Bill Gates outlines impressive charity work in first annual published letter

January 27, 2009

(ChattahBox) — After retiring from Microsoft last year, co-founder Bill Gates, talked about how he would like to focus more on his charity work in the future. Yesterday, Gates released the first annual letter describing his new role at the Bill & Melinda Gates Foundation. He seems to have brought his passion and ambition to his second career. Gates released (download the 20-page PDF here) what he describes as the first of an annually published letter detailing some of the focus areas of the Bill & Melinda Gates Foundation.

Within his letter Gates describes “three magical elements” – “opportunities for big breakthroughs”, outlining the efforts in Global Health, Global Development, and a dedicated U.S. education Program. In health, he provides insight in a program that accounts for 50% of the spending of the Foundation and concentrates on 20 diseases, such as  polio, pneumonia, “diarrheal diseases (including rotavirus), and malaria—which mostly kill kids—and AIDS and TB, which mostly kill adults.”

“With a handful of new vaccines, we should be able to save a year of a person’s life for well under $100. If we waste $500,000, we are wasting 5,000 years of life. This is the kind of trade-off I ask our employees to consider when they are deciding which areas to get involved in and which grants to make,” Gates writes.

There is also the Global Development program, trying to address rural development and starvation. “About 2.5 billion people live on less than $2 a day. More than 900 million suffer from chronic hunger, and most of them live in rural areas of developing countries,” according to Gates. “This is why the foundation added our Global Development Program to complement the Global Health group two years ago. We are working in areas like financial services, including savings and insurance. Our biggest investment is in improving agricultural output, another area where innovations have made a huge difference for millions of people but have not reached the poorest, especially in Africa and South Asia.”

He hopes that “new seeds and other inputs like fertilizer allow a farmer to increase a farm’s output significantly, instead of just growing enough food to subsist. This innovation is just as important as developing and delivering vaccinations.”

The U.S. Program is aimed at improving education to “help reduce inequity”. Gates not only shares what is being done now, what is being funded, but also what has been achieved already, such as this: “Lee High School, Houston, Texas. But a few of the schools that we funded achieved something amazing. They replaced schools with low expectations and low results with ones that have high expectations and high results. These schools are not selective in whom they admit, and they are overwhelmingly serving kids in poor areas, most of whose parents did not go to college. Almost all of these schools are charter schools that have significantly longer school days than other schools.” These schools aim to have all of their kids enter four-year colleges, and many of them achieve that goal with 90 percent to 100 percent of their students. Every visit energizes me to work to get most high schools to be like this.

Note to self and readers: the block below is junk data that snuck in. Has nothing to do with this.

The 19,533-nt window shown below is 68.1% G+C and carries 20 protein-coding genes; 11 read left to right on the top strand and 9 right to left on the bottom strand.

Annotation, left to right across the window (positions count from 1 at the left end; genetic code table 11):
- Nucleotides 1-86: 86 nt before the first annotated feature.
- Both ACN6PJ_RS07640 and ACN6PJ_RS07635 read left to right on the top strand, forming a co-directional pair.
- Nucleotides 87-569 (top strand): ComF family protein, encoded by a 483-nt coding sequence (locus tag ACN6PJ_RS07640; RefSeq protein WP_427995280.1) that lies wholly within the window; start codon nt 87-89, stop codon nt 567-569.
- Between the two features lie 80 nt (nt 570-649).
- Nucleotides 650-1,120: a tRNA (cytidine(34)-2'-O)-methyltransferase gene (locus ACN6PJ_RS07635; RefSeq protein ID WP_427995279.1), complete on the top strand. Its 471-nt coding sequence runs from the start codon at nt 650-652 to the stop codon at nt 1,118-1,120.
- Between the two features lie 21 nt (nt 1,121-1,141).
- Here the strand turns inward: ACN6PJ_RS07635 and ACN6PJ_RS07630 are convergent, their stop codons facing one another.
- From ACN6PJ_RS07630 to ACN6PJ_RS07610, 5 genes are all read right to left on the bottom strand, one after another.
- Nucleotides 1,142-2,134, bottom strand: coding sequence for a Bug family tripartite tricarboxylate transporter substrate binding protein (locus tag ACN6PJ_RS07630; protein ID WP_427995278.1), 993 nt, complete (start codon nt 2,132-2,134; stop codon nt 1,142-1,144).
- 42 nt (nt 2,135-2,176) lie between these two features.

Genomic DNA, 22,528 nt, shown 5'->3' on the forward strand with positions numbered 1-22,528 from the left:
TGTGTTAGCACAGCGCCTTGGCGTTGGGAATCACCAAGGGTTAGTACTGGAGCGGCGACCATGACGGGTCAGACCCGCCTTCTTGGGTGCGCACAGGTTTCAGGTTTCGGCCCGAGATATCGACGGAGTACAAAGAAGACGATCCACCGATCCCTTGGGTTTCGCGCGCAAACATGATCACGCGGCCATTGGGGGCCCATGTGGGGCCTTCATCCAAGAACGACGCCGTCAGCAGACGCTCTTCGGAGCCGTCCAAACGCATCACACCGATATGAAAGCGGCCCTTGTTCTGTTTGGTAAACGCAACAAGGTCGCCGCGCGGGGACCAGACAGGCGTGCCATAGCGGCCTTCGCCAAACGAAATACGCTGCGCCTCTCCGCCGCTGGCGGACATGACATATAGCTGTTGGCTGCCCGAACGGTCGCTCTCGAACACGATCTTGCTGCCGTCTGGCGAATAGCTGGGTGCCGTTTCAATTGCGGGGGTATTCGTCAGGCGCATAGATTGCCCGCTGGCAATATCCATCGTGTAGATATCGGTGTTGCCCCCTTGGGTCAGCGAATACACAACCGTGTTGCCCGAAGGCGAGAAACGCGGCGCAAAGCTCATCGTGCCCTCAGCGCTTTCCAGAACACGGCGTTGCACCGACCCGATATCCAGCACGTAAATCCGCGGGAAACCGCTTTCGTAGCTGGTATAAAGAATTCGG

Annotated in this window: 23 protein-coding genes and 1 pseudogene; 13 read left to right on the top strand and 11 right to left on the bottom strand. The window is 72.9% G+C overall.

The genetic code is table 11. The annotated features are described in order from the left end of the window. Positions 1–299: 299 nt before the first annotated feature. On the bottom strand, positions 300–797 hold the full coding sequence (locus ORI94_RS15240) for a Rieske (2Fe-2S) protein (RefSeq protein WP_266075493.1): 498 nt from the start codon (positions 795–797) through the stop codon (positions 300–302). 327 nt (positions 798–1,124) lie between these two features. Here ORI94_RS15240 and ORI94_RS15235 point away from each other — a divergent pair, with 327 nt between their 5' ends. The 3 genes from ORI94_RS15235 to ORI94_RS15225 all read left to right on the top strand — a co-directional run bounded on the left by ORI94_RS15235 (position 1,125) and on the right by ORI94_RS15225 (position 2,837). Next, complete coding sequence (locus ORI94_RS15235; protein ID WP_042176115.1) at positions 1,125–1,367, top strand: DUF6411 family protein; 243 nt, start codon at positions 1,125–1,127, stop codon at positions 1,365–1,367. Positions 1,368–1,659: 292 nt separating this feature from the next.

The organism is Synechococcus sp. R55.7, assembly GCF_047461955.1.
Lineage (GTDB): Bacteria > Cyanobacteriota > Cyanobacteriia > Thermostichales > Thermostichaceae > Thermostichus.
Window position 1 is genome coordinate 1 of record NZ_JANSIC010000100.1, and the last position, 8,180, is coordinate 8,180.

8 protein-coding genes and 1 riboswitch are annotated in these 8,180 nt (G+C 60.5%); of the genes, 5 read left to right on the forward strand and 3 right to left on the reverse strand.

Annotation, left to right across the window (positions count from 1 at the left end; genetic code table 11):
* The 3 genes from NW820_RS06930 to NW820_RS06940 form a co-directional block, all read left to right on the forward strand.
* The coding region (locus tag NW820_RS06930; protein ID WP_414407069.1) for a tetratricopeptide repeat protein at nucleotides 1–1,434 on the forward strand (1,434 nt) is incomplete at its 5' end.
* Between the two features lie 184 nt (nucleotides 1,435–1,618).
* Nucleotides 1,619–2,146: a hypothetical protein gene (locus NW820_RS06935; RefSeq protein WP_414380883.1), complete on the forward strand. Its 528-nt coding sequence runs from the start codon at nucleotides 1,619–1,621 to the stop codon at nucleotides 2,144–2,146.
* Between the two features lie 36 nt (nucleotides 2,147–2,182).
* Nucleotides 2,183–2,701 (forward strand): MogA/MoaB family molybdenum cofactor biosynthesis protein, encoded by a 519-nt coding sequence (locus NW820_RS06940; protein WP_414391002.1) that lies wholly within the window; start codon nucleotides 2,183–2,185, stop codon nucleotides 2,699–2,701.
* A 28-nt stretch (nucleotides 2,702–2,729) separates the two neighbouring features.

Gates also discusses why he is optimistic about the future, despite the current global economy.

“Staying the course, I think, is the best answer here; we need to keep learning, need to keep driving the innovations. In fact, the need for this is even greater than ever.”

Gates spends some time in the letter addressing doubts that his charity may not be as fulfilling as Microsoft was and claims that his tasks are actually quite similar. Gates says he believes that his “experience in building teams of smart people with different skill sets focused on tough long-term problems can be a real contribution” and he noted that “the intelligence and dedication of the people involved in these issues are just as impressive as what he has seen before.”

“Many of my friends were concerned that I wouldn’t find the foundation work as engaging or rewarding as my work at Microsoft. I loved my work at Microsoft and it had been my primary focus for over 30 years. I too would have worried if I had paused and thought about it enough.” He mentions that his job at Microsoft had “three magical things” – an “opportunity for big breakthroughs”, he felt he has “skills would let [him] help create a special company that would be part of a whole new industry” and the work would “let [him] engage with people who were smart and knew things [he] didn’t.”


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